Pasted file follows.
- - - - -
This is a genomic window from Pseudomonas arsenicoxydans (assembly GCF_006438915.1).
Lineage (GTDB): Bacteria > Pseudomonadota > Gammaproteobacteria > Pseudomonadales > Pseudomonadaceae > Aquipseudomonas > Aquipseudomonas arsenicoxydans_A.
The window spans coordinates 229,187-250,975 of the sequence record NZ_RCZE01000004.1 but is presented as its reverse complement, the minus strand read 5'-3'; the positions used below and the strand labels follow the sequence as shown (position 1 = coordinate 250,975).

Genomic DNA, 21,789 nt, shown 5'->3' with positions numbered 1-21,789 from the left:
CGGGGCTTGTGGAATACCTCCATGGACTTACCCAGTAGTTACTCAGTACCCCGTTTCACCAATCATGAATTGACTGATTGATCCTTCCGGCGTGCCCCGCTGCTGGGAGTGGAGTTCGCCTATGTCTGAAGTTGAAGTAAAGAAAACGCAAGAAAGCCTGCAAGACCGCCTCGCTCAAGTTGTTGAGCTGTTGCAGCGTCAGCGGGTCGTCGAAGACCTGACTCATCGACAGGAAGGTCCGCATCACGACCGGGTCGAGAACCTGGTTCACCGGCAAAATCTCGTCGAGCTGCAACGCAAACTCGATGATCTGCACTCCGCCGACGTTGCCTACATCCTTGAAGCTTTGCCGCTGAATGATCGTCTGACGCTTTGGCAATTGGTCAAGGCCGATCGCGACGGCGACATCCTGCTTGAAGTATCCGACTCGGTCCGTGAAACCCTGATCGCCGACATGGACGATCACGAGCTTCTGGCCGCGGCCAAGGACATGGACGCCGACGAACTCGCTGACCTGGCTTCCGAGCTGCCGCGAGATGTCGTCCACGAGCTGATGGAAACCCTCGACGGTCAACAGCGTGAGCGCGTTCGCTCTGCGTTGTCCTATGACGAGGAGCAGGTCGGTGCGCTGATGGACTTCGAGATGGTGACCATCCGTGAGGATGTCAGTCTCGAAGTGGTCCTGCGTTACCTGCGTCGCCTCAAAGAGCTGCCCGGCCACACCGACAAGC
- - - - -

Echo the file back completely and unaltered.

This is a genomic window from Pseudomonas arsenicoxydans (assembly GCF_006438915.1).
Lineage (GTDB): Bacteria > Pseudomonadota > Gammaproteobacteria > Pseudomonadales > Pseudomonadaceae > Aquipseudomonas > Aquipseudomonas arsenicoxydans_A.
The window spans coordinates 229,187-250,975 of the sequence record NZ_RCZE01000004.1 but is presented as its reverse complement, the minus strand read 5'-3'; the positions used below and the strand labels follow the sequence as shown (position 1 = coordinate 250,975).

Genomic DNA, 21,789 nt, shown 5'->3' with positions numbered 1-21,789 from the left:
CGGGGCTTGTGGAATACCTCCATGGACTTACCCAGTAGTTACTCAGTACCCCGTTTCACCAATCATGAATTGACTGATTGATCCTTCCGGCGTGCCCCGCTGCTGGGAGTGGAGTTCGCCTATGTCTGAAGTTGAAGTAAAGAAAACGCAAGAAAGCCTGCAAGACCGCCTCGCTCAAGTTGTTGAGCTGTTGCAGCGTCAGCGGGTCGTCGAAGACCTGACTCATCGACAGGAAGGTCCGCATCACGACCGGGTCGAGAACCTGGTTCACCGGCAAAATCTCGTCGAGCTGCAACGCAAACTCGATGATCTGCACTCCGCCGACGTTGCCTACATCCTTGAAGCTTTGCCGCTGAATGATCGTCTGACGCTTTGGCAATTGGTCAAGGCCGATCGCGACGGCGACATCCTGCTTGAAGTATCCGACTCGGTCCGTGAAACCCTGATCGCCGACATGGACGATCACGAGCTTCTGGCCGCGGCCAAGGACATGGACGCCGACGAACTCGCTGACCTGGCTTCCGAGCTGCCGCGAGATGTCGTCCACGAGCTGATGGAAACCCTCGACGGTCAACAGCGTGAGCGCGTTCGCTCTGCGTTGTCCTATGACGAGGAGCAGGTCGGTGCGCTGATGGACTTCGAGATGGTGACCATCCGTGAGGATGTCAGTCTCGAAGTGGTCCTGCGTTACCTGCGTCGCCTCAAAGAGCTGCCCGGCCACACCGACAAGC